19 May 2007:
In an effort to explore more of the Netherlands, I took a quick day trip to the nearby town of Delft. Only a ten-minute tram ride away, Delft had been recommended to me as a quaint little town, renowned for its Saturday market and its quintessentially Dutch pottery (appropriately referred to as “Delftware”). Since some of my fondest memories from the previous two placements have been of visits to local, outdoor markets (which are conspicuously absent in The Hague, at least outside normal working hours), I was excited to spend the afternoon finding out what this one had in store.
Delft is a small town, but very touristy. The number of people outside on this particular Saturday was quite high, as musicians and street performers drew crowds on almost every corner of the city centre. The streets that weren’t overtaken by Delft’s extensive Saturday market (nearly all of them) instead hosted outdoor seating for cafés and restaurants. One thing that was particularly noticeable about Delft (probably because of the Saturday market) was that it felt really alive. People were outside talking and laughing, shopping or selling, cooking or eating. It was really nice to spend the day outside, and to explore outside The Hague a bit.
22 May 2007:
The Prosecutor announced the opening of an investigation in the Central African Republic (CAR) today. I’m not surprised at this announcement, because word of a CAR investigation has been running through the Court for some time now. The OTP has also yet to name any suspects, so at this point the announcement only indicates something very broad—that of a general investigation into the situation there, and the gathering of evidence regarding certain categories of crimes.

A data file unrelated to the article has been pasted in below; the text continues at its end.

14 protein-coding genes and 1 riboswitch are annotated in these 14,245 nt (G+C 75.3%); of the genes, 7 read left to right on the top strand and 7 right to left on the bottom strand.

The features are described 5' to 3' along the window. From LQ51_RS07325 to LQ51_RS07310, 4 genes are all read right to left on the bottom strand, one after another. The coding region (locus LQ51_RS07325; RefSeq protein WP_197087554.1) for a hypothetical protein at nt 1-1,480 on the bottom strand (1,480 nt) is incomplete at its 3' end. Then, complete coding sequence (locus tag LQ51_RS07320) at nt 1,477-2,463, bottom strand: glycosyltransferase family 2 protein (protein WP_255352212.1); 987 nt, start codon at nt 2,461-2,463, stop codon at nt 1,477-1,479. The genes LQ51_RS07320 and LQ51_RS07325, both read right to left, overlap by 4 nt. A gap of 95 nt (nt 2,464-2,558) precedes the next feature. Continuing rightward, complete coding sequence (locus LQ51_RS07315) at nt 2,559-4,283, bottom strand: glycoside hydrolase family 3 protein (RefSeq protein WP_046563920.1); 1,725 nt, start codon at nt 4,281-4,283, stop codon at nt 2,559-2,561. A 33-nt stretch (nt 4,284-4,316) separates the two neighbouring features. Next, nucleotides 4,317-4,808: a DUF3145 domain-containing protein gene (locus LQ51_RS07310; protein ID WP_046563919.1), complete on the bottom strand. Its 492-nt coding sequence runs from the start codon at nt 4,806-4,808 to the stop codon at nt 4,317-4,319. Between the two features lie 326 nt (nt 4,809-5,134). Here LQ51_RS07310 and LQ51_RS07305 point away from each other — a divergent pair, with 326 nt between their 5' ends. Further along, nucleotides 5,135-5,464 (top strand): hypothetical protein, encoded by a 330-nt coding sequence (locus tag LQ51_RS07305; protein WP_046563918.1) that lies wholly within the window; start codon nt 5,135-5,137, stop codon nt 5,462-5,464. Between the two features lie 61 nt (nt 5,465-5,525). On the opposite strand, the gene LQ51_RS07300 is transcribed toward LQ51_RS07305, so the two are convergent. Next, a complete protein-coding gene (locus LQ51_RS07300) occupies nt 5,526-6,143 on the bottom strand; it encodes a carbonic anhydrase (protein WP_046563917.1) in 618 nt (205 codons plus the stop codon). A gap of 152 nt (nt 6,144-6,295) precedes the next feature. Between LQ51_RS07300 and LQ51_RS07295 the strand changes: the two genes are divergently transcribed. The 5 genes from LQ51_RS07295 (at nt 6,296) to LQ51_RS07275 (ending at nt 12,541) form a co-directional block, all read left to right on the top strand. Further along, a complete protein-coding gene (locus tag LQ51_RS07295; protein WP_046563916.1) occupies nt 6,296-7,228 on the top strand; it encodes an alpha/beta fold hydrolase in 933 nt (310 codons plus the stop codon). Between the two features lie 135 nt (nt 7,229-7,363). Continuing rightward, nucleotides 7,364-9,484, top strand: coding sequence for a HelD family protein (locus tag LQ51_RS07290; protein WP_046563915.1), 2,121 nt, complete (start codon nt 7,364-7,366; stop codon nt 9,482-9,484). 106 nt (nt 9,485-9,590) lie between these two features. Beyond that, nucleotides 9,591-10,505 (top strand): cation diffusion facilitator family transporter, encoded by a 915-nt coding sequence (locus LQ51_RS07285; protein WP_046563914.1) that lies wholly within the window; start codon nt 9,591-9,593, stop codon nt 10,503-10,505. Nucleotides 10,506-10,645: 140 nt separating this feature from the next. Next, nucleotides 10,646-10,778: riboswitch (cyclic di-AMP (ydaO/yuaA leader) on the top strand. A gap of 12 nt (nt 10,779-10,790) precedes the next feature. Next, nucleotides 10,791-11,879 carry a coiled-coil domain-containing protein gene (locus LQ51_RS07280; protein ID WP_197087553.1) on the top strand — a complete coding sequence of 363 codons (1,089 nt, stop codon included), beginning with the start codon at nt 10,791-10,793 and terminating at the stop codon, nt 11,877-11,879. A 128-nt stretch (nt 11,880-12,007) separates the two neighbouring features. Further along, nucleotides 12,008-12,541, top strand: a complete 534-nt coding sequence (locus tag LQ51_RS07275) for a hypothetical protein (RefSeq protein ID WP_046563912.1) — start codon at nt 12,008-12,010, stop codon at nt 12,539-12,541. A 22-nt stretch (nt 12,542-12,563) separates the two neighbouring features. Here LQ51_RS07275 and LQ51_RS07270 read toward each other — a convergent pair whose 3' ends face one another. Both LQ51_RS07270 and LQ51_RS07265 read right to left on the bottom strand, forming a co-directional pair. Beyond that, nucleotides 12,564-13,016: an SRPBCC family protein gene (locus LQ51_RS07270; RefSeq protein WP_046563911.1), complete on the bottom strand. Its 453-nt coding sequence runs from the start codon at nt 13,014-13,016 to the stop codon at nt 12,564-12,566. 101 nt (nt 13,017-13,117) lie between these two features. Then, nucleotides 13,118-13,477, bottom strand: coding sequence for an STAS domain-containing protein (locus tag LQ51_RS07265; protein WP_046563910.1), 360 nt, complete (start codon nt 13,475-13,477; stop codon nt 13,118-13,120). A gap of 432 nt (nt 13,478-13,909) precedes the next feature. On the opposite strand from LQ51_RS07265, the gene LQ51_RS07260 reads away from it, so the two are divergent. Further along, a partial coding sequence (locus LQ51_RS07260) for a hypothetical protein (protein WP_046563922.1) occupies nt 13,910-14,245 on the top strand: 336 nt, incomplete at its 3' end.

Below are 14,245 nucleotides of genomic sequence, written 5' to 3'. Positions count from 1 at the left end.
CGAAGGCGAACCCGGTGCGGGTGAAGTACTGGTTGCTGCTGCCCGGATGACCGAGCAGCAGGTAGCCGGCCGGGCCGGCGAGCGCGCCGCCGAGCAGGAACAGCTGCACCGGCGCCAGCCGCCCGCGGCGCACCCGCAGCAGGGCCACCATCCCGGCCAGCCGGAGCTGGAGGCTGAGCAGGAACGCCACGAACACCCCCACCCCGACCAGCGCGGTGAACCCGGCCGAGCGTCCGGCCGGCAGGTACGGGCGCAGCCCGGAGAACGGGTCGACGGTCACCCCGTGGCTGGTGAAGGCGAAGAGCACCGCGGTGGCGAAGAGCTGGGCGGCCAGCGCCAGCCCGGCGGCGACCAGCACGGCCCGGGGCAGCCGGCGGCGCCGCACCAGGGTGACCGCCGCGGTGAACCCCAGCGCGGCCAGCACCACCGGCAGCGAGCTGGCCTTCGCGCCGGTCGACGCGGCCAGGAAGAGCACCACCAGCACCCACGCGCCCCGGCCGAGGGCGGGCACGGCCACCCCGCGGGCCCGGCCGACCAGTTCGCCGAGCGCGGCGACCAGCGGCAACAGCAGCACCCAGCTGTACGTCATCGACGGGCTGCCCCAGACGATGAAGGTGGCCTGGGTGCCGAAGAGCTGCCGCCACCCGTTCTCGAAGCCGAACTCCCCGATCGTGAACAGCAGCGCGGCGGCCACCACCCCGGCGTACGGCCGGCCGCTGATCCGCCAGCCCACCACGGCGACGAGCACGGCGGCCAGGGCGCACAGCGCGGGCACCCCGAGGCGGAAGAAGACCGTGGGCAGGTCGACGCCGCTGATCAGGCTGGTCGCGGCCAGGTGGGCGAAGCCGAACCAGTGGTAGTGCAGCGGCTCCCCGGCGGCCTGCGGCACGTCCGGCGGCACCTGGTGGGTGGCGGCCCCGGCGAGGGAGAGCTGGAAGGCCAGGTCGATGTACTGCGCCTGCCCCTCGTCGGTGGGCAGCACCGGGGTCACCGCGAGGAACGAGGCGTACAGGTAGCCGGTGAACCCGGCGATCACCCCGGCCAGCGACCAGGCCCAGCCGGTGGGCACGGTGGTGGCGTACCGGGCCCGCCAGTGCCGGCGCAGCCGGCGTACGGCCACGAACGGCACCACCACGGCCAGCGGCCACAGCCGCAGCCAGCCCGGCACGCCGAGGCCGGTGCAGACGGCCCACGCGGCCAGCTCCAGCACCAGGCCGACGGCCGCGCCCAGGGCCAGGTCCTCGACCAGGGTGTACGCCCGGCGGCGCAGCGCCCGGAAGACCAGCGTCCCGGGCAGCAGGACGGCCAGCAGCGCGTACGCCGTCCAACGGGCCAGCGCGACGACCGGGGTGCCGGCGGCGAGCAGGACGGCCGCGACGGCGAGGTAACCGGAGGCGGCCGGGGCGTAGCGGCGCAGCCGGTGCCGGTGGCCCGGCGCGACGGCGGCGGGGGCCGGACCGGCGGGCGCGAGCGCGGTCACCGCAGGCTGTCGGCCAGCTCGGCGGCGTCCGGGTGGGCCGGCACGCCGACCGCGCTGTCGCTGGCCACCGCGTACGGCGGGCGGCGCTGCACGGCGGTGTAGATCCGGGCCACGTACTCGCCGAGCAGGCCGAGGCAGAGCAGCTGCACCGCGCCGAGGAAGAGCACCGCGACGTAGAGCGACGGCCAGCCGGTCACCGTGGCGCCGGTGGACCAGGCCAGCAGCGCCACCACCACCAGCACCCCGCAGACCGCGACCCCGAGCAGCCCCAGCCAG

Though I find the announcement itself unsurprising, the investigation does strike me for a few reasons. Like the three other “situations” (Uganda, the Sudan, and the Democratic Republic of Congo), this one brings the Court to investigate crimes in an African nation, which does little to contradict critics’ charges of the “African bias” in the ICC’s choice of cases. True, opening a case in CAR does seem likely to strengthen existing perceptions of the ICC as an “African Court,” and in that sense perhaps the Court would have done better to try to expand its cases beyond the borders of the African continent.
However, the CAR investigation does also present the OTP with a number of opportunities for growth. This situation will be the first in which the investigation will focus on allegations of sexual crimes. Suspects have yet to be named, but the number of reported cases of sexual abuse is outstanding, and is likely indicative of many unreported cases, as well. One of the most difficult (and probably one of the least focused-on) crimes to prove, crimes of sexual abuse are also some of the most horrific. The opportunity to focus on such crimes in this situation, though it does carry with it some risks, is one that I think the Court cannot overlook.
25 May 2007: